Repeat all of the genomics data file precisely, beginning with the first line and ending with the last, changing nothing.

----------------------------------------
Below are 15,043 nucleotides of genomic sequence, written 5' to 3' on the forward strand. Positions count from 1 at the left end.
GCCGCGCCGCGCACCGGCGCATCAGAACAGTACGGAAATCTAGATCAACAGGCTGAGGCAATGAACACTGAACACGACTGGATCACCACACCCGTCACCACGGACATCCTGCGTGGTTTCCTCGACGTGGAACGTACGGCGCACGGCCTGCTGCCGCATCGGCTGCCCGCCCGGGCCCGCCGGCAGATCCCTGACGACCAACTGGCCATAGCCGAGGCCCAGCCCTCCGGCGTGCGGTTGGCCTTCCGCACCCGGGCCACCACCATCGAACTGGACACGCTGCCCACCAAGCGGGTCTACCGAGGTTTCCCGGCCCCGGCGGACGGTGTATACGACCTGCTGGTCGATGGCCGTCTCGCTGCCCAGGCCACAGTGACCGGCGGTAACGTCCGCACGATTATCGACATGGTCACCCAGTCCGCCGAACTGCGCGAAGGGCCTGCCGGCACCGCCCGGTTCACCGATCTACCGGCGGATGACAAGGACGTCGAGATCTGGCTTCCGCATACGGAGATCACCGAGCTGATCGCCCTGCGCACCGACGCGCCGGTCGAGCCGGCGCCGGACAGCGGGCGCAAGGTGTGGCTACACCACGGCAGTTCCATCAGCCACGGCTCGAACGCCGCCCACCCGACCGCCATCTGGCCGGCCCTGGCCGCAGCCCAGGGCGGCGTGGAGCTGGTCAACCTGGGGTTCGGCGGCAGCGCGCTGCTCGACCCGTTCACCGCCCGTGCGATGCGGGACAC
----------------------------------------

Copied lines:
Below are 15,043 nucleotides of genomic sequence, written 5' to 3' on the forward strand. Positions count from 1 at the left end.
GCCGCGCCGCGCACCGGCGCATCAGAACAGTACGGAAATCTAGATCAACAGGCTGAGGCAATGAACACTGAACACGACTGGATCACCACACCCGTCACCACGGACATCCTGCGTGGTTTCCTCGACGTGGAACGTACGGCGCACGGCCTGCTGCCGCATCGGCTGCCCGCCCGGGCCCGCCGGCAGATCCCTGACGACCAACTGGCCATAGCCGAGGCCCAGCCCTCCGGCGTGCGGTTGGCCTTCCGCACCCGGGCCACCACCATCGAACTGGACACGCTGCCCACCAAGCGGGTCTACCGAGGTTTCCCGGCCCCGGCGGACGGTGTATACGACCTGCTGGTCGATGGCCGTCTCGCTGCCCAGGCCACAGTGACCGGCGGTAACGTCCGCACGATTATCGACATGGTCACCCAGTCCGCCGAACTGCGCGAAGGGCCTGCCGGCACCGCCCGGTTCACCGATCTACCGGCGGATGACAAGGACGTCGAGATCTGGCTTCCGCATACGGAGATCACCGAGCTGATCGCCCTGCGCACCGACGCGCCGGTCGAGCCGGCGCCGGACAGCGGGCGCAAGGTGTGGCTACACCACGGCAGTTCCATCAGCCACGGCTCGAACGCCGCCCACCCGACCGCCATCTGGCCGGCCCTGGCCGCAGCCCAGGGCGGCGTGGAGCTGGTCAACCTGGGGTTCGGCGGCAGCGCGCTGCTCGACCCGTTCACCGCCCGTGCGATGCGGGACAC